The best thing about Outlander is that it has a strong and resourceful female heroine, Claire Beauchamp, a 20th century nurse who inadvertently winds up in 18th century Scotland after time-traveling through a standing stone. Claire is English, but was in Scotland on a second honeymoon of sorts with her husband Frank. World War II has just ended, and she and Frank were apart for most of it, so they were just getting reacquainted when Claire finds herself in a very different time period. It was smart of Gabaldon to start the book in the postwar era, which was one of hardship and deprivation; the only things Claire really misses are hot baths and modern medicine. Imagine a 2016 woman sent back to 1743—I’m not sure I could function without a smartphone, a good sunscreen, speedy modes of transportation, well-stocked grocery stores, and (dare I say it) modern feminine-hygiene products.

Through a series of events, Claire winds up married to Jamie Fraser, a younger man who was a virgin on their wedding night but soon becomes an ardent and attentive lover. (There are a lot of sex scenes in this book.) At first, she tries hard to return to the standing stone to see if she can time-travel back to 1945, but eventually she realizes that she loves Jamie much more than she ever loved her 20th century husband, who is not nearly so rugged and sexy as the 18th century Scot. Jamie is also a wounded man, literally and figuratively, and becomes more so over the course of the book; Claire has to nurse him back to health several times, though he also saves her life a time or two.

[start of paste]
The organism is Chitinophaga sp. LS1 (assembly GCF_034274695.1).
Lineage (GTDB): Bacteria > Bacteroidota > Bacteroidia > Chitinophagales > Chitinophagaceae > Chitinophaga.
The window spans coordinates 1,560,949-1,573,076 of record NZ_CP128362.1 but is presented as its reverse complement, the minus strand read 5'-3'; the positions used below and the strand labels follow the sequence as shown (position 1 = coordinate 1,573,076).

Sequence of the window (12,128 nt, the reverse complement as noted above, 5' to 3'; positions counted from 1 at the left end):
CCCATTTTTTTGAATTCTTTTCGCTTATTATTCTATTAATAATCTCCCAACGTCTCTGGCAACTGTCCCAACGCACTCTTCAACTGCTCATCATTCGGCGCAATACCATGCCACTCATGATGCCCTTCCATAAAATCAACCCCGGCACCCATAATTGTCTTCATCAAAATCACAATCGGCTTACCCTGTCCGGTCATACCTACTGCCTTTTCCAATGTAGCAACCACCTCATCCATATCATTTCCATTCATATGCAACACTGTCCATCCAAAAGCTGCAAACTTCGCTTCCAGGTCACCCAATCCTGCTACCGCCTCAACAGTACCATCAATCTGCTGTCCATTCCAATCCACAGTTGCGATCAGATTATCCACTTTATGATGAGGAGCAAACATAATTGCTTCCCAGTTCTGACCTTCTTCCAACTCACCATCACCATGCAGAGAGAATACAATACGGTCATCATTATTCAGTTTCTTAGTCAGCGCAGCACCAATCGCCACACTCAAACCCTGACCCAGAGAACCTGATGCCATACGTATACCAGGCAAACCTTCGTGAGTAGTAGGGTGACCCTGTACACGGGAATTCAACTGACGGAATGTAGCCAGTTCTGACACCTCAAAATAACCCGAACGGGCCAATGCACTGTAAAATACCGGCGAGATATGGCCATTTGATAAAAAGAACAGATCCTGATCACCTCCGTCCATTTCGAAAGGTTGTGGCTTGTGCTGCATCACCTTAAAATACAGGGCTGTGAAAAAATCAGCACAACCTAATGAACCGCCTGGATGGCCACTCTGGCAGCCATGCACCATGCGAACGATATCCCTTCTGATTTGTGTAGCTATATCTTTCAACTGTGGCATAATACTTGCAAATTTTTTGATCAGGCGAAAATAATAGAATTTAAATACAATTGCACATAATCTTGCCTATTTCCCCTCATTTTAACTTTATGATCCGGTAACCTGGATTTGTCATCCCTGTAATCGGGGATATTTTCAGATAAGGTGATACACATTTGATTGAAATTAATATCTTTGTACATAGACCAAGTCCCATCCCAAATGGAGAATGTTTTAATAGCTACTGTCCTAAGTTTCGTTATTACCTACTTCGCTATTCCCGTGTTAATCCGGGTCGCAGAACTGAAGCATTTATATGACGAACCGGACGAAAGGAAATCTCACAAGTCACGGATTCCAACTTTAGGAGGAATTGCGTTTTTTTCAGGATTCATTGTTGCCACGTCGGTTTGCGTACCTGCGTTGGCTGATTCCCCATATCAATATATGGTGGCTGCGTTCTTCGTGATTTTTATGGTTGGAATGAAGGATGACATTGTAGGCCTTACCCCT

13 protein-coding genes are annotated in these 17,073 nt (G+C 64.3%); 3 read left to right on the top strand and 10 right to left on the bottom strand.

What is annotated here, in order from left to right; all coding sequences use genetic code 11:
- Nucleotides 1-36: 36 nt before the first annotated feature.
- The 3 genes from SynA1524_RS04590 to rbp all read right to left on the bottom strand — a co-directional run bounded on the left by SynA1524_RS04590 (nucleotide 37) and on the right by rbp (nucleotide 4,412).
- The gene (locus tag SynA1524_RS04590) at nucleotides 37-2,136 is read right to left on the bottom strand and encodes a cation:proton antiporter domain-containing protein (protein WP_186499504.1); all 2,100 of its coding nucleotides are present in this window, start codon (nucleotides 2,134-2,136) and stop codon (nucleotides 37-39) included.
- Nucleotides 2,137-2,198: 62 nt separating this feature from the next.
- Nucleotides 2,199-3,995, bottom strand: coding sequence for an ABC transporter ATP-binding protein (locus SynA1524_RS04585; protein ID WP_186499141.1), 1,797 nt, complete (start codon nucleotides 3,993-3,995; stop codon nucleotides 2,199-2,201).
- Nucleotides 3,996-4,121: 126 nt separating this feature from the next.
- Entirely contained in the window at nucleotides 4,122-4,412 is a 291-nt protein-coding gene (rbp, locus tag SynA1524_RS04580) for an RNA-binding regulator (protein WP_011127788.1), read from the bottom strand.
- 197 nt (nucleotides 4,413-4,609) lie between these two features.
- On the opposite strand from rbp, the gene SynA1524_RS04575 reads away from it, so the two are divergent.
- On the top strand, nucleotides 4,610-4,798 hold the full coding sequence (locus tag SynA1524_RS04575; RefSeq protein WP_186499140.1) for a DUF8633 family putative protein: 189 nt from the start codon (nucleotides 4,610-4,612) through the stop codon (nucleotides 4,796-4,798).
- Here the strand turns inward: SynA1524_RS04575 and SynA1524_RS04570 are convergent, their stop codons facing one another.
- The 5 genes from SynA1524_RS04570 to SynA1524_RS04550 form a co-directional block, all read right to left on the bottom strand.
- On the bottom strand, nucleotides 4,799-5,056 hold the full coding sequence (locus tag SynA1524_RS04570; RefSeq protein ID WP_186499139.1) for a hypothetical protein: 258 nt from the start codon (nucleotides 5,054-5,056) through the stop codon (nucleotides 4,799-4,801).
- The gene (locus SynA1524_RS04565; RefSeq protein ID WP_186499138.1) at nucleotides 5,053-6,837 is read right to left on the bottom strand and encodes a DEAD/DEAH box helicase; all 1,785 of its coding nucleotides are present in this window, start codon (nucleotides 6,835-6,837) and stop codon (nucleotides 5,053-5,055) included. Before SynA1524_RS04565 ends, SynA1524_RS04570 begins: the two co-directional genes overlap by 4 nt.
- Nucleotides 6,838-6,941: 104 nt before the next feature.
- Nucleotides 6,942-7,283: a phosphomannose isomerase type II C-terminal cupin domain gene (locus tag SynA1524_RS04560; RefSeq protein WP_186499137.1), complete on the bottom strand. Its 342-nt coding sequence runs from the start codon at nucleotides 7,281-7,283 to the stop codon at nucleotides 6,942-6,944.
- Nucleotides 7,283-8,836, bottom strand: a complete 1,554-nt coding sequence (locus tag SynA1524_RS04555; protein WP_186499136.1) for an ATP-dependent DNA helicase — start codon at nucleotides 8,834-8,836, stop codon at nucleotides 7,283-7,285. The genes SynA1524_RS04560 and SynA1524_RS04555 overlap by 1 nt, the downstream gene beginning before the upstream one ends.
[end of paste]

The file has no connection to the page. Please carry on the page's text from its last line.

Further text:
I guess there is something appealing about the fantasy of escaping to a more uncomplicated time, but I kept thinking that despite having a hunky 18th century babe at my disposal, I’d still opt to return to the mid-1940s in a heartbeat. Life was nasty, brutish and short in 1743! It was an especially rough time for women, who were essentially considered property and died in childbirth at an alarming rate. Claire survives and eventually thrives, but I think for the vast majority of us, that time period may be a fun place to read about, but thank goodness we don’t live there.

“Me Before You” by Jojo Moyes

Me Before YouThis book sounded pretty sappy—poor, quirky small-town woman gets a job as caretaker to a rich, (understandably) bitter quadriplegic—but it’s been hugely popular for a reason: it’s really good. (It was adapted into a widely-panned movie, which I have not seen.)